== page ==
Finally the little ‘snapper’ emerged from the pipe and ran straight into my waiting net (at right). But the drama wasn’t over yet. I placed him out on an open area of grass hoping his panicked parents would spot him. They didn’t. Another call came in, this time about a cormorant seen walking along a pathway in Southport. Not good. I couldn’t wait any longer. Happily Vicky phoned back an hour later to say the plover chick had re-united with its parents and one sibling and all were looking good.
I wasn’t able to locate the cormi. It’s a huge problem when people see a bird in trouble then leave the scene before reporting it. If they remain and keep the creature in sight so I can find it there’s a very high chance of capture. Adding to the pressure was another call, just come in from Runaway Bay, concerning a pelican which had swum through an unattended fishing line and become entangled, then flown off down the canal trailing line … and yep, also trailing the callers rod. Could she still see the bird?? ‘Yes’, she said. Thank goodness for that. Twenty minutes later I was standing on her balcony observing the bird perched 200m down the canal on the railing of a floating pontoon.
The only way to reach the creature was to estimate the approximate position of the house with the pontoon, then doorknock to get access through to the water. I do this all the time. Most people are incredibly helpful. They don’t know me from a bar of soap but let me run though their house with wet feet, nets, guns, snares, buckets of fish … whatever it takes. Countless times I’ve asked to use their boat or kayak. I don’t think I’ve ever been refused.
Arriving at the approximate location I found an elderly chap in his driveway. I introduced myself and hurriedly told him about the peli. He ushered me straight around the side and to the canal … then stood well back. I think he was afraid that if I caught the bird and asked him to help it might bite him … an entirely accurate concern I’d say.
The peli turned out to be a fairly quick catch. I dragged him ashore then made a thorough examination. No sign of any hook or fishing line entanglement. He must have shaken it all off. That’s what we like, although nor was there any sign of the callers fishing rod. I couldn’t care less about that (except now it was more waste on the canal bottom). No fishing line should ever be set then left unattended. It’s a guaranteed way to catch waterbirds.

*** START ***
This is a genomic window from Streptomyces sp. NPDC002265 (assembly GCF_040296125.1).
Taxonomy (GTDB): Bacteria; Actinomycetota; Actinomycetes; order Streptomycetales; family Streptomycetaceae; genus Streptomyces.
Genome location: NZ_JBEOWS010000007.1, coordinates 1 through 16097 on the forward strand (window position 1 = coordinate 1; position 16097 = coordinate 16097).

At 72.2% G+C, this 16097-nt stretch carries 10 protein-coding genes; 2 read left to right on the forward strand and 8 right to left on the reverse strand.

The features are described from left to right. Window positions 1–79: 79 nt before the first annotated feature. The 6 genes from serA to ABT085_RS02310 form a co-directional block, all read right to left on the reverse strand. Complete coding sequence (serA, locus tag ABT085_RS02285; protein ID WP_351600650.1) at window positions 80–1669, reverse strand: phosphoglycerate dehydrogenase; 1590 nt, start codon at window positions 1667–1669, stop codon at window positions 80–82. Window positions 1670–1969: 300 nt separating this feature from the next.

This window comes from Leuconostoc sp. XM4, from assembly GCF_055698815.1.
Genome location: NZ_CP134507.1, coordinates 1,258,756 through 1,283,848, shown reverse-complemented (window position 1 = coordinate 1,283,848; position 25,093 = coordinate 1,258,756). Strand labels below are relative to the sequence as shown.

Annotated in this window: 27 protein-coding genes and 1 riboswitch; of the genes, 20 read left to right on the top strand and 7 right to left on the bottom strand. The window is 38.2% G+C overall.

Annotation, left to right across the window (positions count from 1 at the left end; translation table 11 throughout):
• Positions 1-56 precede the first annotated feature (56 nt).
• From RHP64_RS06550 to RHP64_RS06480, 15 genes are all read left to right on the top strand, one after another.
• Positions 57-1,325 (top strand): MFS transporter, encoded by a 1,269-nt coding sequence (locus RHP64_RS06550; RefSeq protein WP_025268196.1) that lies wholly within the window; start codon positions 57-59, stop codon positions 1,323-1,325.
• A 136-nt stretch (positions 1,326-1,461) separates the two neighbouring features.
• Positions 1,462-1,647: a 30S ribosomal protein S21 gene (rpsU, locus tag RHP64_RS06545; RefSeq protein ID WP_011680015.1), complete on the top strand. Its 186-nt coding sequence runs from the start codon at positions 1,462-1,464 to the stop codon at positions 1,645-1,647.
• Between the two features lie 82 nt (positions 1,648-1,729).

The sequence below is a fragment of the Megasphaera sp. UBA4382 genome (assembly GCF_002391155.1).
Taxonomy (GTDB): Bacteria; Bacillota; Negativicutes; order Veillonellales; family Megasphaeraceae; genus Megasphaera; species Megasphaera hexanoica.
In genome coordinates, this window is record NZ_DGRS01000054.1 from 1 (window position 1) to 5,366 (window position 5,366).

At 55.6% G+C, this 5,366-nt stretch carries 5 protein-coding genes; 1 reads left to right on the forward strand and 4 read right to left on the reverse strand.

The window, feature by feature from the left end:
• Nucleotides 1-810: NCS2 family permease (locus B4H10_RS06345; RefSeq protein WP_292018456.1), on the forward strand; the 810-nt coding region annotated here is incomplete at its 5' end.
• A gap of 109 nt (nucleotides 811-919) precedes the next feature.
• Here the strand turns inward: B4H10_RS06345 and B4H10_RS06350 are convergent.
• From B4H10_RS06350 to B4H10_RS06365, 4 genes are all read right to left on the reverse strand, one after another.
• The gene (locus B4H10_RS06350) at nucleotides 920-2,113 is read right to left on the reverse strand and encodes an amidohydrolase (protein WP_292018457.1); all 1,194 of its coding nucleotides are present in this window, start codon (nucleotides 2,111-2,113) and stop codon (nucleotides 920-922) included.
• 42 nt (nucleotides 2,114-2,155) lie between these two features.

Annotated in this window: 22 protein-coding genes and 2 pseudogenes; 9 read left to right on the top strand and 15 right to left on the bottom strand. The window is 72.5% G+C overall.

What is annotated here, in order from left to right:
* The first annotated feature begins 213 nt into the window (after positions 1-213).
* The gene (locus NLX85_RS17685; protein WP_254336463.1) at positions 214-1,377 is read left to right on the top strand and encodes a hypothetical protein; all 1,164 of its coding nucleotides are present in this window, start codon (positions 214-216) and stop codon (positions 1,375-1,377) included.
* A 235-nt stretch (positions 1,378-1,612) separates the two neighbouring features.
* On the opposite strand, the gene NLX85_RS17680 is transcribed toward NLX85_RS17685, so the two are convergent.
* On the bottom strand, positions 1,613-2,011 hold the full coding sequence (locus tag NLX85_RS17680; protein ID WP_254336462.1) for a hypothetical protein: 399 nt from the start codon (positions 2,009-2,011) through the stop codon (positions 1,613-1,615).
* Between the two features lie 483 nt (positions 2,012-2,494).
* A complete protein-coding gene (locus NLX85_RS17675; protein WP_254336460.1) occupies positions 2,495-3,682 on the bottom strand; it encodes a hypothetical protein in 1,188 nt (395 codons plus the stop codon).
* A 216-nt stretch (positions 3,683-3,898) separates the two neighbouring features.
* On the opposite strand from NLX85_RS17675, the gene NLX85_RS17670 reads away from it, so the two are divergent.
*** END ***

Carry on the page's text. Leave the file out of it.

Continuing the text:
It had been a busy several hours … typical of how it goes. Rescues often come in a hectic rush, then it can be quiet for a day, before it all starts again.
I won’t dwell on these however each month there are some very sad cases and I want to mention three of them.
The first was a young swan, about 5 months old. I know its family well. The creature had a nasty wound to the head … blood everywhere. When I arrived it was cowering under thick bush. On closer examination I saw that the poor thing had lost an eye. Later in hospital, deep puncture wounds indicated dog attack. Dr. Camille agonised over whether to patch the bird up and release it with just one eye. In the end she decided against this, which I feel was the right decision.
The second was a peli I caught in Coomera. The creature had an old hook protruding from its right hock (knee) and was limping heavily. A hook in a joint is very serious and often fatal, especially if it’s been lodged there for more than a week. I’m convinced this peli was one I’d been called about 6 weeks earlier near Sanctuary Cove (2 k’s downstream). Local residents had seen a fisher hook it. The peli promptly spooled him (pulled all the line off his reel) as it flew away. Needless to say the fisher didn’t call to get the bird help. This creature was a regular at the adjacent boat launching ramp. It was another week before a resident noticed the bird limping and called WBR. I mounted an immediate search. Others joined in and we watched the ramp for a full week, but the peli never returned. Bummer. Now it finally looked like I had her. The hospital removed the hook and all seemed good, then 48 hours later she was found dead in the waterbirds enclosure. Crap result. No clear reason. Sometimes this just happens. No different with humans in hospital.